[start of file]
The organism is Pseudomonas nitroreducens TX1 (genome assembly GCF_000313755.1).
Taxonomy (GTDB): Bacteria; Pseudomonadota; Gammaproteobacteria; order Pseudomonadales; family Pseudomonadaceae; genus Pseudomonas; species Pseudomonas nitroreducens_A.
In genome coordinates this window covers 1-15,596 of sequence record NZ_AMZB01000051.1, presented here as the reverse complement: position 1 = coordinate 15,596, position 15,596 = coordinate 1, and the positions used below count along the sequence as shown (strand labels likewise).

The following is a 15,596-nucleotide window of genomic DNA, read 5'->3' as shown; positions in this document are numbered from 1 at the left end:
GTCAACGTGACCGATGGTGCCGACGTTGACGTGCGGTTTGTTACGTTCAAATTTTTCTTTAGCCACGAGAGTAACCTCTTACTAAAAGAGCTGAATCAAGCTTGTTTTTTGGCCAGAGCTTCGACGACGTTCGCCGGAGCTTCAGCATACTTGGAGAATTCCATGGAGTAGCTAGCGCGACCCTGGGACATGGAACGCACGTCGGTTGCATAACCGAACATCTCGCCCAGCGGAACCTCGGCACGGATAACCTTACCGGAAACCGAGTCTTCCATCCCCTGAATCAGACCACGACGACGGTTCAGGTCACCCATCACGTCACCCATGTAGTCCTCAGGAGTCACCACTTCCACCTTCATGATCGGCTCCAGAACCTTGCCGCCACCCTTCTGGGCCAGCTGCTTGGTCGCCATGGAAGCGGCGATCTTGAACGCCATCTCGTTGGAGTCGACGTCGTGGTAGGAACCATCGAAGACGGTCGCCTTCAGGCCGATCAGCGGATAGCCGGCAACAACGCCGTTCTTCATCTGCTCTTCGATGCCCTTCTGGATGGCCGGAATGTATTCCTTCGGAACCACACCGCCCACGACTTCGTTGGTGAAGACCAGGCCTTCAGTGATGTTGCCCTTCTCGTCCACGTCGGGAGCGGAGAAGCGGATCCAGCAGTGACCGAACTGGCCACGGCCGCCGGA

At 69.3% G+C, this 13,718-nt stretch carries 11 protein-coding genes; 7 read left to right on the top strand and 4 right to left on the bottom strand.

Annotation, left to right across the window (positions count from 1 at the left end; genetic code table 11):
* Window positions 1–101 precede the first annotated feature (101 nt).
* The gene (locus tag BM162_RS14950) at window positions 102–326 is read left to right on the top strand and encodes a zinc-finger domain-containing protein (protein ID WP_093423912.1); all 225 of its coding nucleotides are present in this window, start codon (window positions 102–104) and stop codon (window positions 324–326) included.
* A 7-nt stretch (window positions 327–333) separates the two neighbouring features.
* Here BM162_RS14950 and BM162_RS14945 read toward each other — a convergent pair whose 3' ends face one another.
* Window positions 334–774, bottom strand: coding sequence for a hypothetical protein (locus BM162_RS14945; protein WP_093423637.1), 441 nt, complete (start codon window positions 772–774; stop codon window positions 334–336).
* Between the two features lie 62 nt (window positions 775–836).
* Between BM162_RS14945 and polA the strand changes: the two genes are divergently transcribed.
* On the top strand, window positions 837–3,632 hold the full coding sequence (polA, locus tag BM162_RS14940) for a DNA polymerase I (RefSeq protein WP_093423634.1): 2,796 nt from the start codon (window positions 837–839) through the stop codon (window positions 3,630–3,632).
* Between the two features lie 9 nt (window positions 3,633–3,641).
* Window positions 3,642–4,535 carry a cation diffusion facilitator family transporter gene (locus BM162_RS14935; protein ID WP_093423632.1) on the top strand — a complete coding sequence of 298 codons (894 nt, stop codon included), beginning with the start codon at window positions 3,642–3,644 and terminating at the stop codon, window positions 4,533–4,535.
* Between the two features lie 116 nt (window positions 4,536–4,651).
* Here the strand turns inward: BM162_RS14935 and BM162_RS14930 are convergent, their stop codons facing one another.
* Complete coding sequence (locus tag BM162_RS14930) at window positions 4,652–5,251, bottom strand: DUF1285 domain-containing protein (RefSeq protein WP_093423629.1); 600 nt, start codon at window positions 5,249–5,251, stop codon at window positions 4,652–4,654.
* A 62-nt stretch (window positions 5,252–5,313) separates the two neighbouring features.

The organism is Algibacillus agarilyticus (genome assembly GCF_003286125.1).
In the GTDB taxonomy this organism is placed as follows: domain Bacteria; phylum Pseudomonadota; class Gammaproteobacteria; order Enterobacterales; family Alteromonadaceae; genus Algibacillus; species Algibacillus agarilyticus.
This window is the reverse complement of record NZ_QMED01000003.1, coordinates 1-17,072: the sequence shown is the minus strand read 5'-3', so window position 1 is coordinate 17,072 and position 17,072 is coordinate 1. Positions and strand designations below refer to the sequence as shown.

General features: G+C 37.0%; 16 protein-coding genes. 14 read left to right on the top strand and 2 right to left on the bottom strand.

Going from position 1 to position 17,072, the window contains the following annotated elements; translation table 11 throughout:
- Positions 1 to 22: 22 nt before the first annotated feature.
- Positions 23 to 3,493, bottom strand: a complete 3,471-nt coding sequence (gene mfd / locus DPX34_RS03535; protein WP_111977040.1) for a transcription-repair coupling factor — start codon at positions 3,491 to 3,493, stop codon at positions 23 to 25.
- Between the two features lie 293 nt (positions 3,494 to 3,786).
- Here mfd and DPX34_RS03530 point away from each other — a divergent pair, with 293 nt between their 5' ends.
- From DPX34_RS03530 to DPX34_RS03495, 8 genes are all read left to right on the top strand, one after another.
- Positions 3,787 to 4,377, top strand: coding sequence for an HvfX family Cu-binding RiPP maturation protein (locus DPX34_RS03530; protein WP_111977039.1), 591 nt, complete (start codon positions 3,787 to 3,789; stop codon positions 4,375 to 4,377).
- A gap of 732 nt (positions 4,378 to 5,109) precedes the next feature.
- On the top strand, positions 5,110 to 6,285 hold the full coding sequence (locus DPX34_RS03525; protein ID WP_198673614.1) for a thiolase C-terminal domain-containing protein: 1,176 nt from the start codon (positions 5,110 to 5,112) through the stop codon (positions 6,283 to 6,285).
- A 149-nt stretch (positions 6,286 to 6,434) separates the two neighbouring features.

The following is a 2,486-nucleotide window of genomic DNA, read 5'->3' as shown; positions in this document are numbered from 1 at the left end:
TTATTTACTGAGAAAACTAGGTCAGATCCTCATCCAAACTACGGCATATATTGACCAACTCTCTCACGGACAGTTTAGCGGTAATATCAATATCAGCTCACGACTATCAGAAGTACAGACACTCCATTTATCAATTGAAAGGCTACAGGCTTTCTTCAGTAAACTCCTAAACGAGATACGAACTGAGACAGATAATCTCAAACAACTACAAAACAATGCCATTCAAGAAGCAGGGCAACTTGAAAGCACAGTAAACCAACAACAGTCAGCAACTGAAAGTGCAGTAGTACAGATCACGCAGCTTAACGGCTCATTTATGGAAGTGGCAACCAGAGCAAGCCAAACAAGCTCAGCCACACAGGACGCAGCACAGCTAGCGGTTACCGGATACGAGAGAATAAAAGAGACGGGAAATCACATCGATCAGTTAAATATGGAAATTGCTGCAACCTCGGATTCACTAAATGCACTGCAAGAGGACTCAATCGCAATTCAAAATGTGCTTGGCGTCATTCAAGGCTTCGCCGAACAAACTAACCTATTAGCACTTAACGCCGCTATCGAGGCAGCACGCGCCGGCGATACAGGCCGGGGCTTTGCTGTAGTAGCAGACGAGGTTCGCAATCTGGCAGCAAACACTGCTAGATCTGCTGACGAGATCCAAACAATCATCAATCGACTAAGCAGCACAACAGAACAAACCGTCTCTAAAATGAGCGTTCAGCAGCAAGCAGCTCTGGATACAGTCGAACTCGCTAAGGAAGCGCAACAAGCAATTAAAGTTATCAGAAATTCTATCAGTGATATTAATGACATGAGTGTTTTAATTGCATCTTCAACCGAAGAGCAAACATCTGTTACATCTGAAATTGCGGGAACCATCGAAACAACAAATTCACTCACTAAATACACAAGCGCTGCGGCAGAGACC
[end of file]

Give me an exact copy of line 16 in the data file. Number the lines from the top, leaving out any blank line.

* Between the two features lie 9 nt (window positions 3,633–3,641).